Ata Manobo - English



ulingol 1v To annoy, bother. Ka mgo ulod-ulod, konò og-ulingol to mgo otow. As for animals, they don't bother people. Ogpanuktuk ka lumansad ko og-ulingolon ta ka piak dan. A rooster will peck [us] if we bother their chicks. (lit. if their chicks are bothered by us). 2vs Become annoyed, disturbed. Du-on otow no ogdaralu no ogko-ulingol to mgo batò ko ogmanlili-ag. There is someone who gets annoyed by the children if they are playing. 3To be disturbed Ko du-on igkasasow nu, ogko-ulingol ka ko du-on og-insò koykow. If you are worried about something, you will be disturbed if somone asks you [about it]. see: aras 1.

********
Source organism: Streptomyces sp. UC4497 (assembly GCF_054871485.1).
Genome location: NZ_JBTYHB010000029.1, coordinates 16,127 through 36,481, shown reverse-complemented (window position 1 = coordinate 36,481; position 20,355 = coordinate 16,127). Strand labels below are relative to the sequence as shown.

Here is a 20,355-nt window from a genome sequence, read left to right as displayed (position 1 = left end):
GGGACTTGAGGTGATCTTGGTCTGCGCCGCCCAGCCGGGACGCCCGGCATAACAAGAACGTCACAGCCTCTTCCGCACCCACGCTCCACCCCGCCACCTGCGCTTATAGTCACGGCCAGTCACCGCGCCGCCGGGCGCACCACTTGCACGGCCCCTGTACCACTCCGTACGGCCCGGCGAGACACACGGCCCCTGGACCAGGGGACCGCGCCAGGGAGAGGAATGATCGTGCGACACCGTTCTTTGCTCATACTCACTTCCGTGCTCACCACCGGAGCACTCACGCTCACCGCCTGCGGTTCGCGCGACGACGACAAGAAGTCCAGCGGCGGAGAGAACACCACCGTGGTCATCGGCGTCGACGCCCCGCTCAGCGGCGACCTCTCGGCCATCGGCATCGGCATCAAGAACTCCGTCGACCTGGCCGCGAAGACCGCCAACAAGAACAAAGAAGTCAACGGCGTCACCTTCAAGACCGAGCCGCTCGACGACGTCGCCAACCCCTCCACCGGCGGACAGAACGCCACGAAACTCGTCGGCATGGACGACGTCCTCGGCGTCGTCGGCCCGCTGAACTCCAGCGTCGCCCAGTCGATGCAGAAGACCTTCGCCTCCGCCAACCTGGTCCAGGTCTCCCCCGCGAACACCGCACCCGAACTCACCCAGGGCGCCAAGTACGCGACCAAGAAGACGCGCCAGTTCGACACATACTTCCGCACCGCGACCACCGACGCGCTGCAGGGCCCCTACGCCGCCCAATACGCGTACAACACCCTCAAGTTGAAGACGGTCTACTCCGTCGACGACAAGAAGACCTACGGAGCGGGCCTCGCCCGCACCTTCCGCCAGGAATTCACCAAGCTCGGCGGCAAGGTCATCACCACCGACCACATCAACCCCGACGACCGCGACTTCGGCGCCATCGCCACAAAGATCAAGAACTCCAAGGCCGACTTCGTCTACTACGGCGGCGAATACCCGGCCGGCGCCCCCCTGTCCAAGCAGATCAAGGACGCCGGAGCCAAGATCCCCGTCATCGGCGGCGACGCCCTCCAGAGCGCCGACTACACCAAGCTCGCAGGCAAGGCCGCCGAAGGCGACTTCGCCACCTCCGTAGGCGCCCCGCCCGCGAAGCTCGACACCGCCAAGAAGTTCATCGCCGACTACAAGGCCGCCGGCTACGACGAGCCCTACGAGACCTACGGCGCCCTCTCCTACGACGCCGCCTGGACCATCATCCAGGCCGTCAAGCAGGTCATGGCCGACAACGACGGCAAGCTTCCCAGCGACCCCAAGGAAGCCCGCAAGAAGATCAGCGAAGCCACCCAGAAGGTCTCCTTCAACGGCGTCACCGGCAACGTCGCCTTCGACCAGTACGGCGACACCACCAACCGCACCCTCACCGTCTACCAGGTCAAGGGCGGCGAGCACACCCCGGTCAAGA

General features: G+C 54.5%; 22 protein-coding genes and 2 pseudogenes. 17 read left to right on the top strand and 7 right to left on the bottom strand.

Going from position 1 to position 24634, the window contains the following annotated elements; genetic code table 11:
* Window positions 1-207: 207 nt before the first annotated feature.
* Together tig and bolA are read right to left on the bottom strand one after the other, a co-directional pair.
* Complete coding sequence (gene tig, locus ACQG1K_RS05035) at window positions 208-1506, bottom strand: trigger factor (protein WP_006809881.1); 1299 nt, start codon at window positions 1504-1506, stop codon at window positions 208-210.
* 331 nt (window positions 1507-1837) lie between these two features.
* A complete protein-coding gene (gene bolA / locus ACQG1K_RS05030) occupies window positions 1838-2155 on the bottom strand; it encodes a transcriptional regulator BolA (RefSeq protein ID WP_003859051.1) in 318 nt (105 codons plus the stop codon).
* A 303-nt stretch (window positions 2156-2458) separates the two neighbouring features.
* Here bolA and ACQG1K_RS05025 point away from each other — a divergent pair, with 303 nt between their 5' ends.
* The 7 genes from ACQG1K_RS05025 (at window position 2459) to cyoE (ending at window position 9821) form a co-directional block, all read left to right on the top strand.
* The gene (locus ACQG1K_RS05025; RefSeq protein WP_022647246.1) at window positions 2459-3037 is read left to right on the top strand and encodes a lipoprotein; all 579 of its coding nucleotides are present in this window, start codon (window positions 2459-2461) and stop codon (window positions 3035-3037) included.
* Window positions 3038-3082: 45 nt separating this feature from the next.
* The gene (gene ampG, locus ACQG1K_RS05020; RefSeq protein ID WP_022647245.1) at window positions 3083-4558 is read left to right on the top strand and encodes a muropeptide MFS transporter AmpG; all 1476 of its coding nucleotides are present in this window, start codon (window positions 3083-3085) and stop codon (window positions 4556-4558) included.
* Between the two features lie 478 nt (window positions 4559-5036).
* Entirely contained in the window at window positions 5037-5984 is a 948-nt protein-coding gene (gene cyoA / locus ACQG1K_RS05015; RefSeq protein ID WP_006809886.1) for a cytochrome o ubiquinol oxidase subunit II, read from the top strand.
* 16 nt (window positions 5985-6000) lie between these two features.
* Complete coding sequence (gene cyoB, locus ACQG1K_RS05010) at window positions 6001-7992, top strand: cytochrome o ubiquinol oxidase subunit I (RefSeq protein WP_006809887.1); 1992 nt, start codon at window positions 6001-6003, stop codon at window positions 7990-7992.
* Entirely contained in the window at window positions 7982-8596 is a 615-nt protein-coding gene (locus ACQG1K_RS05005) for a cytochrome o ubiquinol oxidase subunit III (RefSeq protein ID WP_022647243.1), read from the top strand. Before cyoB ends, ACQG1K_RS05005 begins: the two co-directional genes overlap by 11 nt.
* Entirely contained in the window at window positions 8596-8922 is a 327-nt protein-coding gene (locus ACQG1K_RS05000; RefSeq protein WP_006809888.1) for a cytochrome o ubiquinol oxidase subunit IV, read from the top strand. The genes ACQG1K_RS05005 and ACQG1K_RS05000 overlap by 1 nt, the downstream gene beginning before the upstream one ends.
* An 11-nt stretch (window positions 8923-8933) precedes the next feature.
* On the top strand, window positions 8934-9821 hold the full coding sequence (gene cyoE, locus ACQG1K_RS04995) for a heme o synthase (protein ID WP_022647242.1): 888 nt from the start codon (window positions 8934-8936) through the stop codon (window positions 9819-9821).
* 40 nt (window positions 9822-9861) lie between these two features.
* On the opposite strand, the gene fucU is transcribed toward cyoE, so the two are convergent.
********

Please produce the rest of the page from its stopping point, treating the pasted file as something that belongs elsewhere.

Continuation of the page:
ulit v 1To repeat the exact words over and over. Du-on otow no og-ul-uliton din to ogbasa oyow ogko-indanan din. There is someone who reads something over and over so that he/she can memorize it. 2To repeat something, such as something which was said or taught Ka nato-uan noy to nigsiminal koy, songo ig-ulit noy ka natagaan noy diò to mgo otow no ogbogayan to mgo dimanu. That which we-excl. learned as we attended the seminar, we likewise will repeat that which we know to the people to whom the hand-operated [players] will be given. Ko hondo-i ka an-anayan no palì, du-on dò ian ig-ulit to ogpilak. Wherever the first wound was, that is where one will repeat the action of spearing. 3To something repeatedly. Kagi to otow no nigbuyu-an to asin, “Amana sikaniu no ogko-ulitan ki ka ogbuyù no ogko-ubusan kid atag.” The person from whom the salt was being requested said,“??”